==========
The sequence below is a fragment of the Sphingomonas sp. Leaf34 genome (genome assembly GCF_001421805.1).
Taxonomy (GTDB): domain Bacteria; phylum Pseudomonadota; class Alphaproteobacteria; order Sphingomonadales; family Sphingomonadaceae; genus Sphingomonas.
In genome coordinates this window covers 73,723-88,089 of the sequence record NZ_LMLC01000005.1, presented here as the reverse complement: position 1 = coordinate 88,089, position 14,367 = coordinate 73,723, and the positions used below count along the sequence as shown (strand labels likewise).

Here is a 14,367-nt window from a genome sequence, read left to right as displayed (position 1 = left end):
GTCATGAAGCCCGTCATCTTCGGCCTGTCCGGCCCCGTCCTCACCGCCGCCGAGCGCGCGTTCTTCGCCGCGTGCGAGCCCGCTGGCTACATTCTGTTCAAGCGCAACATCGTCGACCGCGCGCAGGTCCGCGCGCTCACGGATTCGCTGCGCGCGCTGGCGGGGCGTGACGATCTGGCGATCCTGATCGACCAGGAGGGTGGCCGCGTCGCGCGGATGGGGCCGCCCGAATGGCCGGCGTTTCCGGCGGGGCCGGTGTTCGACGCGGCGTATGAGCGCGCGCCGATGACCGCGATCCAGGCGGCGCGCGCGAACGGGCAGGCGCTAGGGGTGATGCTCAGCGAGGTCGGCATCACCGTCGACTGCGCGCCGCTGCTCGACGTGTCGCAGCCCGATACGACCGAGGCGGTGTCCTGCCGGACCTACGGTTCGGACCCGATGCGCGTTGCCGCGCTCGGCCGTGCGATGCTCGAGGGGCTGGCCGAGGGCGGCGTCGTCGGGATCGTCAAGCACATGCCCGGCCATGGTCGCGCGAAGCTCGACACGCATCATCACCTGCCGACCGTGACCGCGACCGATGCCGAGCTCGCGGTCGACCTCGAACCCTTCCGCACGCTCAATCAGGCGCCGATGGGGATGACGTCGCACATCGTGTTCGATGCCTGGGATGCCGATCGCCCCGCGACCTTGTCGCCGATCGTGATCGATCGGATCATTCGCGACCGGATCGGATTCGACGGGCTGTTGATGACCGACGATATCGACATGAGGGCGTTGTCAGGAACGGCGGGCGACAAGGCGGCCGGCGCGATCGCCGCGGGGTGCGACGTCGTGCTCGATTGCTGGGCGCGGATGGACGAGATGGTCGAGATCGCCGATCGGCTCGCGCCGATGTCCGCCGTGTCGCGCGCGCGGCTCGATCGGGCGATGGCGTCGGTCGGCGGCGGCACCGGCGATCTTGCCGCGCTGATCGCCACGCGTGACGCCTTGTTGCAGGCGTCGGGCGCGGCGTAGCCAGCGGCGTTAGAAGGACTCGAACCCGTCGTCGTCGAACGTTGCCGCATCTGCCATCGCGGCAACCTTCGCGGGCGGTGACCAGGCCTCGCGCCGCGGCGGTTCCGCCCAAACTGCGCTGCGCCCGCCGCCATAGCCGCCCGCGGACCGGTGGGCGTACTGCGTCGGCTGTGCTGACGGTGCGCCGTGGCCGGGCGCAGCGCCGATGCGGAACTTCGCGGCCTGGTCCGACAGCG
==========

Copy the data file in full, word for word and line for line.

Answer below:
The sequence below is a fragment of the Sphingomonas sp. Leaf34 genome (genome assembly GCF_001421805.1).
Taxonomy (GTDB): domain Bacteria; phylum Pseudomonadota; class Alphaproteobacteria; order Sphingomonadales; family Sphingomonadaceae; genus Sphingomonas.
In genome coordinates this window covers 73,723-88,089 of the sequence record NZ_LMLC01000005.1, presented here as the reverse complement: position 1 = coordinate 88,089, position 14,367 = coordinate 73,723, and the positions used below count along the sequence as shown (strand labels likewise).

Here is a 14,367-nt window from a genome sequence, read left to right as displayed (position 1 = left end):
GTCATGAAGCCCGTCATCTTCGGCCTGTCCGGCCCCGTCCTCACCGCCGCCGAGCGCGCGTTCTTCGCCGCGTGCGAGCCCGCTGGCTACATTCTGTTCAAGCGCAACATCGTCGACCGCGCGCAGGTCCGCGCGCTCACGGATTCGCTGCGCGCGCTGGCGGGGCGTGACGATCTGGCGATCCTGATCGACCAGGAGGGTGGCCGCGTCGCGCGGATGGGGCCGCCCGAATGGCCGGCGTTTCCGGCGGGGCCGGTGTTCGACGCGGCGTATGAGCGCGCGCCGATGACCGCGATCCAGGCGGCGCGCGCGAACGGGCAGGCGCTAGGGGTGATGCTCAGCGAGGTCGGCATCACCGTCGACTGCGCGCCGCTGCTCGACGTGTCGCAGCCCGATACGACCGAGGCGGTGTCCTGCCGGACCTACGGTTCGGACCCGATGCGCGTTGCCGCGCTCGGCCGTGCGATGCTCGAGGGGCTGGCCGAGGGCGGCGTCGTCGGGATCGTCAAGCACATGCCCGGCCATGGTCGCGCGAAGCTCGACACGCATCATCACCTGCCGACCGTGACCGCGACCGATGCCGAGCTCGCGGTCGACCTCGAACCCTTCCGCACGCTCAATCAGGCGCCGATGGGGATGACGTCGCACATCGTGTTCGATGCCTGGGATGCCGATCGCCCCGCGACCTTGTCGCCGATCGTGATCGATCGGATCATTCGCGACCGGATCGGATTCGACGGGCTGTTGATGACCGACGATATCGACATGAGGGCGTTGTCAGGAACGGCGGGCGACAAGGCGGCCGGCGCGATCGCCGCGGGGTGCGACGTCGTGCTCGATTGCTGGGCGCGGATGGACGAGATGGTCGAGATCGCCGATCGGCTCGCGCCGATGTCCGCCGTGTCGCGCGCGCGGCTCGATCGGGCGATGGCGTCGGTCGGCGGCGGCACCGGCGATCTTGCCGCGCTGATCGCCACGCGTGACGCCTTGTTGCAGGCGTCGGGCGCGGCGTAGCCAGCGGCGTTAGAAGGACTCGAACCCGTCGTCGTCGAACGTTGCCGCATCTGCCATCGCGGCAACCTTCGCGGGCGGTGACCAGGCCTCGCGCCGCGGCGGTTCCGCCCAAACTGCGCTGCGCCCGCCGCCATAGCCGCCCGCGGACCGGTGGGCGTACTGCGTCGGCTGTGCTGACGGTGCGCCGTGGCCGGGCGCAGCGCCGATGCGGAACTTCGCGGCCTGGTCCGACAGCG